3. Exercise self-discipline

Once you begin freelancing, you will experience temptations to work through the night. However, late night work only leaves you so tired that you cannot get up in the morning. Once you realize this, you can plan your schedule well and set aside time to sleep. This is the mistake many freelancers make. Self-discipline is a virtue in all projects, as you will see in the Freelancer projects that you accept.  

If you sleep too late and wake up late as well, you realign your entire day. You will find yourself working through the night and sleeping during the day. This is unhealthy since it changes your natural working hours into sleeping hours. To succeed, stick to the time you used to work in the office. After all, your clients do not work through the night. They stick to office hours, and this is the time they will contact you with new projects. Be available to them.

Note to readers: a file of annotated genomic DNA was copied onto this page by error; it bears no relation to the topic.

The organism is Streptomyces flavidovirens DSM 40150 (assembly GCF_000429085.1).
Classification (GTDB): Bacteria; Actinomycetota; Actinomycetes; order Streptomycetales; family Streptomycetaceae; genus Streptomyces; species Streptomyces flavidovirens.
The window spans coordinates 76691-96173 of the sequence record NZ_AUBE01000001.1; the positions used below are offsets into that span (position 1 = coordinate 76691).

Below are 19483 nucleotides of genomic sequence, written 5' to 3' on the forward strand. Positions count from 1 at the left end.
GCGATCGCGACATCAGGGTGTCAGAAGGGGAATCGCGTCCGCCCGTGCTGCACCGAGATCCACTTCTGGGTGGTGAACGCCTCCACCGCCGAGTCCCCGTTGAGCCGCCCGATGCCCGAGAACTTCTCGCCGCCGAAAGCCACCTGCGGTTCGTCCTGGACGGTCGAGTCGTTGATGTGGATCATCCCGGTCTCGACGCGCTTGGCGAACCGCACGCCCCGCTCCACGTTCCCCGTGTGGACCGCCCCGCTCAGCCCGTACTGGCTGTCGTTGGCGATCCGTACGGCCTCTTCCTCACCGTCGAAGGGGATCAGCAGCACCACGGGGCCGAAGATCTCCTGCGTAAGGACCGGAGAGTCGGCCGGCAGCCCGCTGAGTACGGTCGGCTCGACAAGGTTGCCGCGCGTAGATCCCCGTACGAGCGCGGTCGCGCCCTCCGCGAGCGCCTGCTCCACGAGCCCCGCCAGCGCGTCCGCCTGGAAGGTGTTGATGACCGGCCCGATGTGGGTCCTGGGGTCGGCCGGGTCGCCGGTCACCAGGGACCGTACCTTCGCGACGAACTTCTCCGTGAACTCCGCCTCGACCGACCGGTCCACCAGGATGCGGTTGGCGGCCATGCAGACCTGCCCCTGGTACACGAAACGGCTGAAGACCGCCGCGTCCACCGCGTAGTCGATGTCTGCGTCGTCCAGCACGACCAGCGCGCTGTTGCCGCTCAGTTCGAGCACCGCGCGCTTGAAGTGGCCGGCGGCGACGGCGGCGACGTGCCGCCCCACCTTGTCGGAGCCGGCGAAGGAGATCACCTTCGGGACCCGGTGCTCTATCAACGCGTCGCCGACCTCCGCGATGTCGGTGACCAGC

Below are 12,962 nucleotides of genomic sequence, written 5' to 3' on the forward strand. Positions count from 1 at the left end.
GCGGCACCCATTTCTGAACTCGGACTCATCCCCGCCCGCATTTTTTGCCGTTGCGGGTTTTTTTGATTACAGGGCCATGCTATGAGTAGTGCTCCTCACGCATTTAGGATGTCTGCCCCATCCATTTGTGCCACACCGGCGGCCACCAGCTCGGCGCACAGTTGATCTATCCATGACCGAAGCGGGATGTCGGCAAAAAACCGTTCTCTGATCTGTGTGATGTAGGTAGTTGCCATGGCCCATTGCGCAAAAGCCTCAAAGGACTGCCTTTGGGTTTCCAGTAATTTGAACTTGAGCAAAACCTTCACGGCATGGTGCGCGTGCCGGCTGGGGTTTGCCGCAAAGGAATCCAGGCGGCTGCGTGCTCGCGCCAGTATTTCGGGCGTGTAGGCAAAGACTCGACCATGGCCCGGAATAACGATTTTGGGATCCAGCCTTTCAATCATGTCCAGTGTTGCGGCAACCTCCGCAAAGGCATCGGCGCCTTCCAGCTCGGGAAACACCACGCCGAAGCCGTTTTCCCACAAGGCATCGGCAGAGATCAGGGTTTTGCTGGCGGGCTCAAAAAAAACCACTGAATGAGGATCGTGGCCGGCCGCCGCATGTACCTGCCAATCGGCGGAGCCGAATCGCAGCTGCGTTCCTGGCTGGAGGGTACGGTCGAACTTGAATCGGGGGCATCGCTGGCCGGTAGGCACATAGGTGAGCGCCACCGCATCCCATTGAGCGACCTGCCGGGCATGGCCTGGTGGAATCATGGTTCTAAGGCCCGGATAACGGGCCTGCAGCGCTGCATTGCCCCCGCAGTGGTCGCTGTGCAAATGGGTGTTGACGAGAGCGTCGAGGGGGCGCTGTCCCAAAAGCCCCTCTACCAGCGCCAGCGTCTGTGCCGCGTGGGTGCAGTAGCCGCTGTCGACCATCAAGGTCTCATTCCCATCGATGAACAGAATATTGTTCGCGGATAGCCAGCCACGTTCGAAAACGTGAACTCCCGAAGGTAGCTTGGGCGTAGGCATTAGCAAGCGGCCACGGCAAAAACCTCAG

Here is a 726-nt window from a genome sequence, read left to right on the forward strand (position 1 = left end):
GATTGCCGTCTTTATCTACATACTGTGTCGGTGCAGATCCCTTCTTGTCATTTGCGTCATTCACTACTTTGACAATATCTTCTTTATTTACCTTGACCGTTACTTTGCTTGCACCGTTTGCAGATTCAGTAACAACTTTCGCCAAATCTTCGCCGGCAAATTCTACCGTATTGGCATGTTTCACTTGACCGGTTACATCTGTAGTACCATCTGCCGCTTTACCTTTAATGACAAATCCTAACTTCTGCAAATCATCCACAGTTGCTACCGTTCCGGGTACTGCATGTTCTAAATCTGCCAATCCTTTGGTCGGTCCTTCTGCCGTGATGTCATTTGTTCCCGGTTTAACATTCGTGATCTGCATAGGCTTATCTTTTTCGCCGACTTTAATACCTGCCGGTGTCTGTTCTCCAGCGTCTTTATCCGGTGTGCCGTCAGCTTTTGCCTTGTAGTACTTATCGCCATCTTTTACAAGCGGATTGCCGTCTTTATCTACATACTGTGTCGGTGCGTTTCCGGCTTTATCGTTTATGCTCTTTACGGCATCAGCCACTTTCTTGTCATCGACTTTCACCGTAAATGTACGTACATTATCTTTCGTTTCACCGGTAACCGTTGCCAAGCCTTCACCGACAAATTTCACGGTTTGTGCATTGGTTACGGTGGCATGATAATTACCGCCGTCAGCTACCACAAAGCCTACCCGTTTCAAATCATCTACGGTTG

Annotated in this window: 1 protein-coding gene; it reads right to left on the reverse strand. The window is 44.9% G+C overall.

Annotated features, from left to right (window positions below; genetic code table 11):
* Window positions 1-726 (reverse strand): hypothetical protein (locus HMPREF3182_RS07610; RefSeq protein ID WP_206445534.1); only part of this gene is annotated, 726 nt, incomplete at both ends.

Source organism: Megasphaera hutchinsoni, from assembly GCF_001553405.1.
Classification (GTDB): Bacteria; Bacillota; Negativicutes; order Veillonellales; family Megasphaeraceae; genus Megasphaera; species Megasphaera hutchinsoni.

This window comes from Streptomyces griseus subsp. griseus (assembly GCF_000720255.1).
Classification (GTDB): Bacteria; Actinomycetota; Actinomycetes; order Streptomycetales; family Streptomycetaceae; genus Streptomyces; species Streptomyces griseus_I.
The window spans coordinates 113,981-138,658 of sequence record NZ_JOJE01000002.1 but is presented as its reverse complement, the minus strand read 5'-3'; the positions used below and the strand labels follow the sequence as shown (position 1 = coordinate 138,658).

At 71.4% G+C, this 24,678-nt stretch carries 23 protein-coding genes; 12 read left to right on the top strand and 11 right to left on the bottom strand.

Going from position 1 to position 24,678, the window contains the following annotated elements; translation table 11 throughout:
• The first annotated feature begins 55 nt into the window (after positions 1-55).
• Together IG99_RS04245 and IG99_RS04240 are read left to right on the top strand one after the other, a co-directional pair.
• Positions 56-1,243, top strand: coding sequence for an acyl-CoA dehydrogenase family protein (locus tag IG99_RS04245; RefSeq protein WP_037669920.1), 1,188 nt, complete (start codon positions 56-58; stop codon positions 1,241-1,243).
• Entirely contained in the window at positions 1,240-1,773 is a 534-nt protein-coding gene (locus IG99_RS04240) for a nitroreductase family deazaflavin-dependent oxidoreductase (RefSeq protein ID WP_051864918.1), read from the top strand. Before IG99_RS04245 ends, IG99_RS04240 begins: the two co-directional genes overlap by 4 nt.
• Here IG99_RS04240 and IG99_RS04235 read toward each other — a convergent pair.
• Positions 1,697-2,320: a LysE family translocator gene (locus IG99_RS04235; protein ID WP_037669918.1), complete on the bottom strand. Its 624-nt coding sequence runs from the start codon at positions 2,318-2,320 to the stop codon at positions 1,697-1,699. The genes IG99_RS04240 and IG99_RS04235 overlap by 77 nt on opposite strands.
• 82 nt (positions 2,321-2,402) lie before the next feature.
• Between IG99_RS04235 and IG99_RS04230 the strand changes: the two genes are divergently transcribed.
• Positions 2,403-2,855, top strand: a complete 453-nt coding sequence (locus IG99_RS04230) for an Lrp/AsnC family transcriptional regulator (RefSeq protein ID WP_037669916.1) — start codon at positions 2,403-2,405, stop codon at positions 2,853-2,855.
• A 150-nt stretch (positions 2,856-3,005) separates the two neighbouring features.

4. Deal with your clients

If you did not deal with customers in your previous employment, you are likely to experience difficulty in handling your own clients. You need to exercise courtesy as you interact with them. Your communication should be helpful and direct. You should not leave any room for disdain or exasperation, even if clients are difficult. Take it this way: that nagging client is your boss, and you need to be patient since you need them more than they need you. Many customers find it easy to stick with freelancers who are flexible, and who work extra hard to deliver more than the targets a client has provided. Your work should be to try and impress the customer. Life will be much easier if you do.

5. Learn negotiation skills

If you have a full-time job, you are sure of a fixed salary every month. You might receive medical insurance, a paid vacation and other attractive perks.